Composite material containing long fibers is uniquely suited to work with bone for the generation of new bone and remodeling. A remolding occurs, when the vascular support remains intact and the bone begins to bear load. The new bone tissues recognize the forces of the load and lay down trabecula. Trabecula are beams or planks in the support structure of a bone and are oriented according to the load they receive. Trabecula receiving load are reinforced and those that do not are weakened or removed. With the implant according to the present invention the new bone growth can be stressed as it transfers stress with the proper orientation of long fibers. The implant is flexible enough so that it will not unduly isolate stresses from the bone growth material as is the case with the known stable but stiff implants. It is just as strong as known implants but is able to transmit stress to the bone within the component because of its limited and controlled flexibility.
The invention permits the manufacture of an assembly of two or more biocompatible structures that allows a lordotic curve. Such an assembly allows to curve the orientation of the fibers and to mate with the orientation of the predominant weight bearing trabeculars.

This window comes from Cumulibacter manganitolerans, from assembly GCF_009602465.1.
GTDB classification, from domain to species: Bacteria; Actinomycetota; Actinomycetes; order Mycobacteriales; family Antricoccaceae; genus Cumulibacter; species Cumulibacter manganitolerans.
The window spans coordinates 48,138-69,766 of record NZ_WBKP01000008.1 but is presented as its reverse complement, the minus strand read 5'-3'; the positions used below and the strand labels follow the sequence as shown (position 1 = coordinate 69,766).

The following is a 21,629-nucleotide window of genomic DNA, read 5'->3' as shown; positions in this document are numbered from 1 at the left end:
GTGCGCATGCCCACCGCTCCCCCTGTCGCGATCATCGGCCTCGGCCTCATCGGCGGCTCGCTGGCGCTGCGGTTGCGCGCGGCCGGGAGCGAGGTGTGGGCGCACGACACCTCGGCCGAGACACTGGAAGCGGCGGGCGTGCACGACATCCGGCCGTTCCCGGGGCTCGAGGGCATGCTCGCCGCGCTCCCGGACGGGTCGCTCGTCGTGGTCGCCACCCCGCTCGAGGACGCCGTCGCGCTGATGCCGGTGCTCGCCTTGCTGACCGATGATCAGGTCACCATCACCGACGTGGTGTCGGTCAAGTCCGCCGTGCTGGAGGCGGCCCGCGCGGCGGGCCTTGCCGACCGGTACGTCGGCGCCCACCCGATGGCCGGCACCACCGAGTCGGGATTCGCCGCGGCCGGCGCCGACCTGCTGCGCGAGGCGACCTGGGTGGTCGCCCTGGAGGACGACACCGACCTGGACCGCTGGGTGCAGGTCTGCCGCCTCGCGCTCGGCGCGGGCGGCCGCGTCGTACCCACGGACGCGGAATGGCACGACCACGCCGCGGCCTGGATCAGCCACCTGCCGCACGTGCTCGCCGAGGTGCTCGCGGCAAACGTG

Other advantages and features of the present invention will be apparent to those skilled in the art after reading the following specification with references to the accompanying drawings.
The cages 12, 13 and 14 have each a top 16 and a bottom 17 and openings 18 as well as struts 19, which divide the cages in compartments. The openings 18 are filled with bone graft or bone fragments 8 which will grow and join the vertebrae 2 and 3 together as though they were a single unit.
The predominate fibers 4 and the secondary fibers 5 are oriented according to the trabecula 6 as illustrated in
The implant 1, when subject to the complex stresses and moment, experiences both compression and tension. The structural fibers 4 and 5 therefore compress and distract as it moves. The bone graft 8 inside the implant 1 is subject to the same compression and tension, which is site specific and therefore remodels to bear and resist these forces. Through the orientation of the fibers 4 and 5 under stress and moment replicates site specific micro movements, the compression and distraction of the vertebrae 2 and 3. This micro movement subjects the newly incorporated bone graft 8 to the proper forces and therefore manages the remodeling process according to a specific site. Over time, the trabecula lay themselves down according to the forces they bear and this allows the forces to rebuild over time.
The implant 1 as illustrated in
The cages 12, 13 and 14 are held in place with a fixation system 9 which comprises pedicle screws 10, plates or rods 11 and anchors 20 which connect the cages 12, 13 and 14 with the plates or rods 11. As illustrated in